Russia's next president Dmitry Medvedev pledged to uphold Vladimir Putin's policies on Monday after a big election win that critics said was stage-managed to let the outgoing Kremlin leader keep his grip on power. Medvedev (42) who will be the youngest Russian leader since Tsar Nicholas II when he is sworn in on May 7, has asked former KGB spy Putin to be his prime minister.
Dmitry Medvedev was elected as Russia's next president, early results showed on Sunday, after a vote that will preserve the power of his mentor President Vladimir Putin but which opponents said was unfair. Medvedev, a 42-year-old former lawyer who has worked at Putin's side since the 1990s, will take over the trappings of the Presidency from his patron in May.
Russia's prison service bowed to international pressure on Thursday by saying it would transfer Vasily Alexanian, an inmate gravely ill with HIV/Aids, to a specialist clinic. A former vice-president of the now-defunct Yukos oil company, Alexanian says he is nearly blind, has cancer of the lymph nodes and suspected tuberculosis.
A Russian court refused bail on Wednesday to a jailed oil executive who is gravely ill with HIV/Aids, the latest ruling in a case that has put Russia in breach of an order from the European Court of Human Rights. Vasily Alexanian (36) has said he will die unless he is transferred from his Moscow prison to a specialist hospital.
International observers declared on Monday that Russia's parliamentary elections failed to meet widely accepted democratic standards, saying President Vladimir Putin and his government abused their power to favour the dominant Kremlin-backed party while opposition forces were harassed.
Russia accused Britain of politicising the case of murdered Kremlin critic Alexander Litvinenko on Friday and said the affair was hurting the two countries' relations. ''We see attempts from the British side to use the criminal case to build up some sort of political campaign,'' said Russian Foreign Minister Sergei Lavrov.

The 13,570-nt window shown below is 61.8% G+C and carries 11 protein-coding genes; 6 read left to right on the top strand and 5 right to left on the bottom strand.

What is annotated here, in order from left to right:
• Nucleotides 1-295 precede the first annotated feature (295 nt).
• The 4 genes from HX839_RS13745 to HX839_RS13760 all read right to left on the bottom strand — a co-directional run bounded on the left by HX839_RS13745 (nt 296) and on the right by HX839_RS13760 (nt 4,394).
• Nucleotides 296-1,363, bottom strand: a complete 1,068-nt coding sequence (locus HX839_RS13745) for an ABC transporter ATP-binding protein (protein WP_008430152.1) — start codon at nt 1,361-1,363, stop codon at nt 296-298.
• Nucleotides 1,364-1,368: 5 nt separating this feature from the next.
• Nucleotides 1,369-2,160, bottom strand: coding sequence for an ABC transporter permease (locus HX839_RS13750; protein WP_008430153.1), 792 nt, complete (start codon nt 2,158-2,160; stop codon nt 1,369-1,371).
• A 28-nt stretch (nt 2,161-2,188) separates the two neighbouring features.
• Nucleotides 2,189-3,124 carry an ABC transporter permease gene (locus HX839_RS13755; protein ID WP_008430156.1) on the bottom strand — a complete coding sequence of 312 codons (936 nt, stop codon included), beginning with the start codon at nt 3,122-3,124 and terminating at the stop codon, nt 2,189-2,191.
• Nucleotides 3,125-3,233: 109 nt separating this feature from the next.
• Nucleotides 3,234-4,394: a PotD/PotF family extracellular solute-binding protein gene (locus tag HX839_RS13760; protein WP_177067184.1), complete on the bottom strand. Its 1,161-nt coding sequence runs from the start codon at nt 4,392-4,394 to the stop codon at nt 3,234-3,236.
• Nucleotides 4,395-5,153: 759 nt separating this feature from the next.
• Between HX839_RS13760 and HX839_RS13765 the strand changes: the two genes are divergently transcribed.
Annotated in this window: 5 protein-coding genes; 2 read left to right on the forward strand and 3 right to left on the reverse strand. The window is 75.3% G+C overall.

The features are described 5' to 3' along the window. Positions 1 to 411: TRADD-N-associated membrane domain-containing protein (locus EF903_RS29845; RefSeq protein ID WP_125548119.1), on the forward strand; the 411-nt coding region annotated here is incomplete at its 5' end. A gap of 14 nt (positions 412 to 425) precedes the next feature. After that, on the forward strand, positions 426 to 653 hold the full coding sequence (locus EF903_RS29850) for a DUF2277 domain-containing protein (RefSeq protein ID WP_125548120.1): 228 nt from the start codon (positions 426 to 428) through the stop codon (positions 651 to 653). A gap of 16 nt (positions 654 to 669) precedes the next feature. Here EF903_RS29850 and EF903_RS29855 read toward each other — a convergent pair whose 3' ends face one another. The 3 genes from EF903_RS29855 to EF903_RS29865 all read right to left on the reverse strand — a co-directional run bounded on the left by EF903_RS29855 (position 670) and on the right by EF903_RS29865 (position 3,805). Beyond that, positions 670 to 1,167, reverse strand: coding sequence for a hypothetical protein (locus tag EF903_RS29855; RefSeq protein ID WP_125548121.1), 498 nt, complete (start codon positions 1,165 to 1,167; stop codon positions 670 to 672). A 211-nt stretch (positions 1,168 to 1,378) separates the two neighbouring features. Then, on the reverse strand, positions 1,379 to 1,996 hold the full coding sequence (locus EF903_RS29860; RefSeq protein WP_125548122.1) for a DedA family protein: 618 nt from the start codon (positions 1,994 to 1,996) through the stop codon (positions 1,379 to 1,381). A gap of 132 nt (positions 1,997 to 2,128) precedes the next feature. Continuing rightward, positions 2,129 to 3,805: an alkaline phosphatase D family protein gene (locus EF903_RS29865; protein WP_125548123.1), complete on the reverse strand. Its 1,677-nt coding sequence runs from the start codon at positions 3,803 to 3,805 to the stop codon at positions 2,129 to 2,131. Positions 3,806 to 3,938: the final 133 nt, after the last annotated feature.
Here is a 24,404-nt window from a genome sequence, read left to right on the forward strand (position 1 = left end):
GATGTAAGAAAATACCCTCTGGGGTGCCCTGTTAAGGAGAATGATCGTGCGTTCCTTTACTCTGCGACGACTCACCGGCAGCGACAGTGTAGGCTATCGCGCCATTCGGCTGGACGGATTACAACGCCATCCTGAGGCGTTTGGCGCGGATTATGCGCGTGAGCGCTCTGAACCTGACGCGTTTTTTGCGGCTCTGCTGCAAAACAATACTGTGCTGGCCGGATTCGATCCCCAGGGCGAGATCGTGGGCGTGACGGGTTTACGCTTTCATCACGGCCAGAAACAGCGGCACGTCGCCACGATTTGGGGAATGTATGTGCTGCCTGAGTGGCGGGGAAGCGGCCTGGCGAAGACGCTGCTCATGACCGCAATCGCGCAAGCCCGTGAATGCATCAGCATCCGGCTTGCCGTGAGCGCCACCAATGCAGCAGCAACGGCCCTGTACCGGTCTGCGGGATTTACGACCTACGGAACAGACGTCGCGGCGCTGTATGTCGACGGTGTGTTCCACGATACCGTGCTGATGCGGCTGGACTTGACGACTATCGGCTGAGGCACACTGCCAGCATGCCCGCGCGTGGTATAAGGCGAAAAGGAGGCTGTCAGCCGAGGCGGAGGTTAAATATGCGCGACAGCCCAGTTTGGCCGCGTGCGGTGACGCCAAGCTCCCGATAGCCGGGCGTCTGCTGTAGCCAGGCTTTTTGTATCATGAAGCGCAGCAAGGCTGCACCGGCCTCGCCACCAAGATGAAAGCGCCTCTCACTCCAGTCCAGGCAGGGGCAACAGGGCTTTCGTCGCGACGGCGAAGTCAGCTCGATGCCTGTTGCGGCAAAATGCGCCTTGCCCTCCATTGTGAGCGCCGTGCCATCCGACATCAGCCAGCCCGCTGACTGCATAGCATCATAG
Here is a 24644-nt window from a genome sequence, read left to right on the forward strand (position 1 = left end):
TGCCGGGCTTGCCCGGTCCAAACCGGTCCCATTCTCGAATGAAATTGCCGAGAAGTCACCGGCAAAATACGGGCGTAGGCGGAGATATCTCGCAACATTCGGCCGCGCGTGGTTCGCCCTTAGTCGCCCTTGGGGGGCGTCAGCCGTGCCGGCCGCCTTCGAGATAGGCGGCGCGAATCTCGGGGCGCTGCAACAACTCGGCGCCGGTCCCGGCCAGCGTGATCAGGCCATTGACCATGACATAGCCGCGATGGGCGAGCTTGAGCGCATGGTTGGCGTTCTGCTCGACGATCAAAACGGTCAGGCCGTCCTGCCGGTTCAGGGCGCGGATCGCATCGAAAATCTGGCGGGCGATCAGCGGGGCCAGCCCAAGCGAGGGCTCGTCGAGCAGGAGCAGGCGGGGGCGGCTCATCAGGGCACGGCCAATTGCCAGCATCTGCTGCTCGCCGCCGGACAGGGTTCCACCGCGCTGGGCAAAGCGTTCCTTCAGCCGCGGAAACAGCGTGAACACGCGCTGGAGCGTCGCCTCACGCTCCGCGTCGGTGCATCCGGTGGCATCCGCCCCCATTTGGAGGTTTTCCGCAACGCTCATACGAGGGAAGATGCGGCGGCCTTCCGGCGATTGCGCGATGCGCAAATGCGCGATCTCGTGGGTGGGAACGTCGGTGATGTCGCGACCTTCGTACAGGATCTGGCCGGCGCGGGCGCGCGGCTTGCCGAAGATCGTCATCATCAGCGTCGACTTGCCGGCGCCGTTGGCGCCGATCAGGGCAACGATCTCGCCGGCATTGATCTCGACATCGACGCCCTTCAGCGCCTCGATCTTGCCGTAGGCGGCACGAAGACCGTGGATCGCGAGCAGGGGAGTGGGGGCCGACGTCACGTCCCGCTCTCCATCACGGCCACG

Former Russian President Boris Yeltsin, who buried the Soviet Union and then led Russia through its chaotic first years of independence, died on Monday aged 76, the Kremlin said. Many Russians initially viewed Yeltsin as a hero for dismantling Communist rule, but his economic ''shock therapy'' cast millions into poverty.
A Russian nationalist lawmaker has proposed a law switching the country back to the pre-revolutionary Julian calendar as a way of reasserting Russia's national identity. Alexander Fomenko said the modern Gregorian calendar used throughout the Christian world was thrust on Russia a century ago in a ''cruel Westernising project''.
The United States and Russia announced on Saturday a plan to prevent the spread of nuclear weapons by setting up international enrichment centres as their leaders sought to give a boost to a big-power summit. US President George Bush and Russia's Vladimir Putin unveiled the initiative at a news conference after talks ahead of a Group of Eight summit that starts in earnest on Sunday.